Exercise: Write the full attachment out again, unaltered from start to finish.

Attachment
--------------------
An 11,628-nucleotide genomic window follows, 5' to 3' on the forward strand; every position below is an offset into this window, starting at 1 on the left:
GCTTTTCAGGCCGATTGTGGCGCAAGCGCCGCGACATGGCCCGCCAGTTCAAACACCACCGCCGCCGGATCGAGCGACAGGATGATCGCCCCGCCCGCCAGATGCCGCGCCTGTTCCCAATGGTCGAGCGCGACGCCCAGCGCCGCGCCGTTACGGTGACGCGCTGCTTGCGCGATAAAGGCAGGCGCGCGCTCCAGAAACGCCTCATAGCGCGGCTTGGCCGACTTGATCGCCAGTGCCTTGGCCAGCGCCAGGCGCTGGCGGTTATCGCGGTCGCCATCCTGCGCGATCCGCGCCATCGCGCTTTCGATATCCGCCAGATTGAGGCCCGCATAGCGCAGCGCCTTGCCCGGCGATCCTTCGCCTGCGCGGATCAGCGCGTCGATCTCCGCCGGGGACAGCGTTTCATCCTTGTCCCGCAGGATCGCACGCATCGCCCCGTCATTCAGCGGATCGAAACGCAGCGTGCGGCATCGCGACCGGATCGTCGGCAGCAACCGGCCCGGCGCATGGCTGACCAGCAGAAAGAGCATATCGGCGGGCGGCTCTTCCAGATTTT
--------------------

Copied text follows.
An 11,628-nucleotide genomic window follows, 5' to 3' on the forward strand; every position below is an offset into this window, starting at 1 on the left:
GCTTTTCAGGCCGATTGTGGCGCAAGCGCCGCGACATGGCCCGCCAGTTCAAACACCACCGCCGCCGGATCGAGCGACAGGATGATCGCCCCGCCCGCCAGATGCCGCGCCTGTTCCCAATGGTCGAGCGCGACGCCCAGCGCCGCGCCGTTACGGTGACGCGCTGCTTGCGCGATAAAGGCAGGCGCGCGCTCCAGAAACGCCTCATAGCGCGGCTTGGCCGACTTGATCGCCAGTGCCTTGGCCAGCGCCAGGCGCTGGCGGTTATCGCGGTCGCCATCCTGCGCGATCCGCGCCATCGCGCTTTCGATATCCGCCAGATTGAGGCCCGCATAGCGCAGCGCCTTGCCCGGCGATCCTTCGCCTGCGCGGATCAGCGCGTCGATCTCCGCCGGGGACAGCGTTTCATCCTTGTCCCGCAGGATCGCACGCATCGCCCCGTCATTCAGCGGATCGAAACGCAGCGTGCGGCATCGCGACCGGATCGTCGGCAGCAACCGGCCCGGCGCATGGCTGACCAGCAGAAAGAGCATATCGGCGGGCGGCTCTTCCAGATTTT